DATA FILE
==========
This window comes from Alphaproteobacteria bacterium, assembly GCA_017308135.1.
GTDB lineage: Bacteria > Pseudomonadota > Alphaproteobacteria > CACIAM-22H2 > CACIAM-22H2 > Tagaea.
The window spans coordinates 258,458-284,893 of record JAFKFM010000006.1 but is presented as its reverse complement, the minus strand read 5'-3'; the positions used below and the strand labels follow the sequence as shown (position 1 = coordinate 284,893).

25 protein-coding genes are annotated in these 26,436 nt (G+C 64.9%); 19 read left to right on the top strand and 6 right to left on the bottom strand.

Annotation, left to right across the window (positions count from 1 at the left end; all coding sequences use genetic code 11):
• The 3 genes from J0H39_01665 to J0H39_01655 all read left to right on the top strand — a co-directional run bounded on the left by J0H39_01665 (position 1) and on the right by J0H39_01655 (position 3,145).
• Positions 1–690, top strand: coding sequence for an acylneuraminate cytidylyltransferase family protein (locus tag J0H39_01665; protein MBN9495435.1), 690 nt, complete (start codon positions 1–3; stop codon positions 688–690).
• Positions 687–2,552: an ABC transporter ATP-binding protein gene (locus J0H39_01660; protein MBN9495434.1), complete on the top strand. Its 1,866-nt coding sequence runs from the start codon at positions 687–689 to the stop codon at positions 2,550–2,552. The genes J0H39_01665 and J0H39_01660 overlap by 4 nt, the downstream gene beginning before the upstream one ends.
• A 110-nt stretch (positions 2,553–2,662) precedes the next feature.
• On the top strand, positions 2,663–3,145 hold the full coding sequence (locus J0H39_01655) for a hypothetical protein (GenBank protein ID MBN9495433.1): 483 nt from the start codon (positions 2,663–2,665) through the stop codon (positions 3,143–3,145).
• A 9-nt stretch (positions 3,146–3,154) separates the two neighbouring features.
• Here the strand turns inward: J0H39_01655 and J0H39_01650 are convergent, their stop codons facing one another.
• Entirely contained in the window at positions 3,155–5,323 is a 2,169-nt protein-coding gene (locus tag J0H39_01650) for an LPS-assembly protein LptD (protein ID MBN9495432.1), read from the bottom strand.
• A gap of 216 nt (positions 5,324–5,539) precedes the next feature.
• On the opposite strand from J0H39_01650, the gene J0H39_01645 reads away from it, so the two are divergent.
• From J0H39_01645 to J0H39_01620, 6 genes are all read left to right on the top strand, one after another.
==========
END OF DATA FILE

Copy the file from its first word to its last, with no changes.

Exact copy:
This window comes from Alphaproteobacteria bacterium, assembly GCA_017308135.1.
GTDB lineage: Bacteria > Pseudomonadota > Alphaproteobacteria > CACIAM-22H2 > CACIAM-22H2 > Tagaea.
The window spans coordinates 258,458-284,893 of record JAFKFM010000006.1 but is presented as its reverse complement, the minus strand read 5'-3'; the positions used below and the strand labels follow the sequence as shown (position 1 = coordinate 284,893).

25 protein-coding genes are annotated in these 26,436 nt (G+C 64.9%); 19 read left to right on the top strand and 6 right to left on the bottom strand.

Annotation, left to right across the window (positions count from 1 at the left end; all coding sequences use genetic code 11):
• The 3 genes from J0H39_01665 to J0H39_01655 all read left to right on the top strand — a co-directional run bounded on the left by J0H39_01665 (position 1) and on the right by J0H39_01655 (position 3,145).
• Positions 1–690, top strand: coding sequence for an acylneuraminate cytidylyltransferase family protein (locus tag J0H39_01665; protein MBN9495435.1), 690 nt, complete (start codon positions 1–3; stop codon positions 688–690).
• Positions 687–2,552: an ABC transporter ATP-binding protein gene (locus J0H39_01660; protein MBN9495434.1), complete on the top strand. Its 1,866-nt coding sequence runs from the start codon at positions 687–689 to the stop codon at positions 2,550–2,552. The genes J0H39_01665 and J0H39_01660 overlap by 4 nt, the downstream gene beginning before the upstream one ends.
• A 110-nt stretch (positions 2,553–2,662) precedes the next feature.
• On the top strand, positions 2,663–3,145 hold the full coding sequence (locus J0H39_01655) for a hypothetical protein (GenBank protein ID MBN9495433.1): 483 nt from the start codon (positions 2,663–2,665) through the stop codon (positions 3,143–3,145).
• A 9-nt stretch (positions 3,146–3,154) separates the two neighbouring features.
• Here the strand turns inward: J0H39_01655 and J0H39_01650 are convergent, their stop codons facing one another.
• Entirely contained in the window at positions 3,155–5,323 is a 2,169-nt protein-coding gene (locus tag J0H39_01650) for an LPS-assembly protein LptD (protein ID MBN9495432.1), read from the bottom strand.
• A gap of 216 nt (positions 5,324–5,539) precedes the next feature.
• On the opposite strand from J0H39_01650, the gene J0H39_01645 reads away from it, so the two are divergent.
• From J0H39_01645 to J0H39_01620, 6 genes are all read left to right on the top strand, one after another.